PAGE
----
Five years ago I was just another student in Romania. Today I'm living my dream, being in New York, and working for the Permanent Mission of Romania at the world's most well known international organization -- the United Nations. I still get goose bumps when I think back to my first day walking inside the Security Council where the UN Secretary General, Ban Ki Moon, was present.
I have to admit that a big part of getting this opportunity to work at the United Nations was the fact that I was lucky enough to be born in a developed European country, where I was able to study, travel, and work abroad. Nevertheless, besides hard work and determination, what helped turn my dream into a reality was knowing that my success was not only a consequence of my own work, but also being surrounded by other individuals that were working together toward a common goal. After less than six months of working in New York, I built a strong network of like-minded young professionals, all working towards an overarching goal that many 'millennials' have -- to make the world a better and a more sustainable one, while getting our voices heard loud and clear.
The stars aligned when I had the opportunity to be in the same room with more than 1,000 young international delegates who came from all over the globe for the Annual Youth Assembly at the UN. It was that 'aha' moment, when the emblematic UN General Assembly was taken over by determined young people, all with inspirational stories and concrete examples of how they made a positive impact in their own communities. You could feel the energy of the room and see the eagerness and determination to learn how youth could become involved, create sustainable relations and do much more -- for our predecessors, for the next generation and for our planet.
The Secretary General, UN ambassadors and leaders from different sectors were telling us to get out our comfort zones and get involved. It was the first time in months when I was participating in a UN meeting and not feeling like I was only there to listen and take notes, but actually contributing, and that my peers were the main focus of the discussion. I realized then that the statistics were real and that we, the youth, make up nearly half (48%) of the world's population, and in less than 10 years we will account for almost 75% of the global workforce. The Secretary General's words, "The time for action is now!" held significant meaning for me as it signaled that it was time for us to start working together and empowering one another towards creating a better world for future generations.
Six months later I am now part of the team that organizes the Annual Youth Assembly. This conference focuses primarily on youth employment and social entrepreneurship. While we're faced with the unfortunate news that a large part of today's youth are either unemployed, or have no access to education and training, there is hope in that today's social entrepreneurs are working on creating solutions to these challenges. This new trend of social entrepreneurship appears to be a sort of counterbalance that shapes fortune out of misfortune.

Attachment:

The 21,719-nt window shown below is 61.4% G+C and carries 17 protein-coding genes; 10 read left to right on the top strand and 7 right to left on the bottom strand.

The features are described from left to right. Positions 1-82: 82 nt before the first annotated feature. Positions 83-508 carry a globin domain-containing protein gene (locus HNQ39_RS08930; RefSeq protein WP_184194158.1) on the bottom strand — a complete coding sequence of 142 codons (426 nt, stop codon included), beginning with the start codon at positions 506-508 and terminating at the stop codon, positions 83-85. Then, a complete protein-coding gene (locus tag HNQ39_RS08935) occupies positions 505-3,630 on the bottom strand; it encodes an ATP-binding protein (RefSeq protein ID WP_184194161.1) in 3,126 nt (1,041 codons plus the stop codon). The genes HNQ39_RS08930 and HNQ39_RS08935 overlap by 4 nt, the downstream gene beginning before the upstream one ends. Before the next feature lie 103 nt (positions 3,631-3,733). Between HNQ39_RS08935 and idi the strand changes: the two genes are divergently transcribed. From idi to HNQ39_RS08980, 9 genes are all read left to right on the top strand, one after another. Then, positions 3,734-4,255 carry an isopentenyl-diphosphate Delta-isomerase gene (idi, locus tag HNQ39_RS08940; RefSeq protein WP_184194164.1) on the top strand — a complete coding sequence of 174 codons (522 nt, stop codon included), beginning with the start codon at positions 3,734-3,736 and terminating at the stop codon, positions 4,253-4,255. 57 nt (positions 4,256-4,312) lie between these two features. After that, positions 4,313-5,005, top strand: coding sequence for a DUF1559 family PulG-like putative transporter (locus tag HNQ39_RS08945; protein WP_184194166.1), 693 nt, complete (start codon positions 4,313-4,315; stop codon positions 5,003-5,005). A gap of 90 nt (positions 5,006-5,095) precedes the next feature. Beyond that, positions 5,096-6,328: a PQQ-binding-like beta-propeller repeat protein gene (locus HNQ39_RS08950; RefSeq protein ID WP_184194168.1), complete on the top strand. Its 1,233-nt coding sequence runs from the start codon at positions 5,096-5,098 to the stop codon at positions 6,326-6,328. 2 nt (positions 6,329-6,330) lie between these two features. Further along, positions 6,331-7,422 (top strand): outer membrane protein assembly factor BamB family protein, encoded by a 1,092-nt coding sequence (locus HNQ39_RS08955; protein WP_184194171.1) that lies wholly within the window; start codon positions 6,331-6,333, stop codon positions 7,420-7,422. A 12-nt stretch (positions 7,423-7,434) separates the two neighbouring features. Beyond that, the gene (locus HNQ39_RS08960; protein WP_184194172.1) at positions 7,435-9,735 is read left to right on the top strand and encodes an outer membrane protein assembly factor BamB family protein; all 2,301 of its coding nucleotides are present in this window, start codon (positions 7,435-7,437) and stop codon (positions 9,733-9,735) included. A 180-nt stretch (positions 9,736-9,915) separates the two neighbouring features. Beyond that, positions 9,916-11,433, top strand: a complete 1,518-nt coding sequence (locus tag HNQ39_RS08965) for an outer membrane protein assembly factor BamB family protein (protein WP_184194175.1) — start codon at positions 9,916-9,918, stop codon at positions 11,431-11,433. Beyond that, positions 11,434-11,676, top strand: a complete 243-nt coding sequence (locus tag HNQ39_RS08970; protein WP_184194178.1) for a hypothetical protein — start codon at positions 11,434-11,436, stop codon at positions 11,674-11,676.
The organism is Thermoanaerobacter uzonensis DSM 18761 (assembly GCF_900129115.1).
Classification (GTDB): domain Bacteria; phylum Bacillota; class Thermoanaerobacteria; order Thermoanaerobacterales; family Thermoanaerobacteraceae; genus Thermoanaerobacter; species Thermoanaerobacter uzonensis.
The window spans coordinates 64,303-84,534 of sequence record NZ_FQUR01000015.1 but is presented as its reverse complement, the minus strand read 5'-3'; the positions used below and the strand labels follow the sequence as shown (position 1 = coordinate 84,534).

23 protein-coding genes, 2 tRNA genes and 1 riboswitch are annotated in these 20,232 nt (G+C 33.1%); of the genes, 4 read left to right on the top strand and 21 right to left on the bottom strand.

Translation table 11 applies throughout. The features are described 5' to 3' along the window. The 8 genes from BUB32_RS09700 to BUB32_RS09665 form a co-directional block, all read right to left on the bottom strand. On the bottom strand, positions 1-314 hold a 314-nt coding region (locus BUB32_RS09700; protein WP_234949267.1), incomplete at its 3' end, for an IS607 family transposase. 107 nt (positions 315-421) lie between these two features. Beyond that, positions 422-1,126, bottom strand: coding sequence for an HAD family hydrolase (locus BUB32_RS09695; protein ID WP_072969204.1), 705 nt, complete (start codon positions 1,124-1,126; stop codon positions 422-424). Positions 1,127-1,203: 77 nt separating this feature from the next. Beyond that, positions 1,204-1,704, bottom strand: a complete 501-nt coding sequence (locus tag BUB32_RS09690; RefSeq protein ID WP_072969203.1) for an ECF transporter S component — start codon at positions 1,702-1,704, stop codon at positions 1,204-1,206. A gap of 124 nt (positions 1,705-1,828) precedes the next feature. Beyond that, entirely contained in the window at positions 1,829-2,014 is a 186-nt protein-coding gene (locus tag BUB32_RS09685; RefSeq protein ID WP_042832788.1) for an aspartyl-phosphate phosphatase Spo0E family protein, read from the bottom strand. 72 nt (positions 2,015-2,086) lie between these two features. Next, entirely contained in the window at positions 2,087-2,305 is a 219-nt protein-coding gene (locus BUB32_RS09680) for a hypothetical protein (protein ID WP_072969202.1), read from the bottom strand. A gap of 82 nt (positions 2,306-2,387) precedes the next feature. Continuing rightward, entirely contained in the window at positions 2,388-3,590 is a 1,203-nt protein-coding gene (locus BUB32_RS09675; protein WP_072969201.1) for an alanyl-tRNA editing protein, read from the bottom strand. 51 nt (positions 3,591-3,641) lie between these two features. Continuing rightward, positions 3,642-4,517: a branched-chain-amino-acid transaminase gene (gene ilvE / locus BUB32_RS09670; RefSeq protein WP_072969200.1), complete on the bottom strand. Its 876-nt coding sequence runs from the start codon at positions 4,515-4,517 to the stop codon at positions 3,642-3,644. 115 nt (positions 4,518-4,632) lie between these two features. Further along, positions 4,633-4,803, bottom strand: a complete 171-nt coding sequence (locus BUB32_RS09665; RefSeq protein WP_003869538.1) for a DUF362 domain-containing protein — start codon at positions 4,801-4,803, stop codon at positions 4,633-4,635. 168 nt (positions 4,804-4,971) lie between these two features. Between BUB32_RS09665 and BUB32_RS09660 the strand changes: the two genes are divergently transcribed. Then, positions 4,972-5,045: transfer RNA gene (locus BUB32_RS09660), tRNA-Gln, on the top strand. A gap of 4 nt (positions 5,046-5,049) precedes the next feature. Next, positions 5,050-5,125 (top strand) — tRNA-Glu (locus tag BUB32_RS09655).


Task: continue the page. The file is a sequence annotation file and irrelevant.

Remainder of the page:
On one hand, youth unemployment is pandemic and represents one of the biggest global challenges of our time as it affects not only the present, but also the future. Being unemployed, with no adequate means of self-sustenance, results in a web of interconnected issues creating a generation of failed youth and jeopardizing the future of our planet.
On the other hand, there are the young social entrepreneurs developing smart, new business models every single day and converting obstacles into opportunities to address these stringent issues in a sustainable and visionary way. Given these two parallel realities, one could stop and ask: has the 'rich and poor' gap transformed into one between unemployed youth and young entrepreneurs? And if so, how can we bridge the gap and transform it in a problem-solution narrative? The power of a social entrepreneur's work lies in the ability of the solution, ideas and insights to spread. Success, therefore, means a system or pattern change in which the public and private sectors see value in the creative and entrepreneurial approaches and help restructure the system to incorporate these solutions.
The Youth Assembly at the United Nations (February 5th-6th, 2014) is a unique platform created to foster dialogue and generate partnerships between exceptional youth, UN officials and staff, as well as leaders from the private and the public sector. By creating a powerful cross-sector and cross-national network among the next generation of leaders, the Youth Assembly seeks to put together the facts, the energy and the action in order to discover new ways of working together and making a real difference in areas such as youth unemployment.
Our next youth bloggers will explore such challenges further and come up with fresh ways of approaching youth employment and maximize the potential of the new trend in social entrepreneurship. Their examples and good practices should be a call to action for all of us!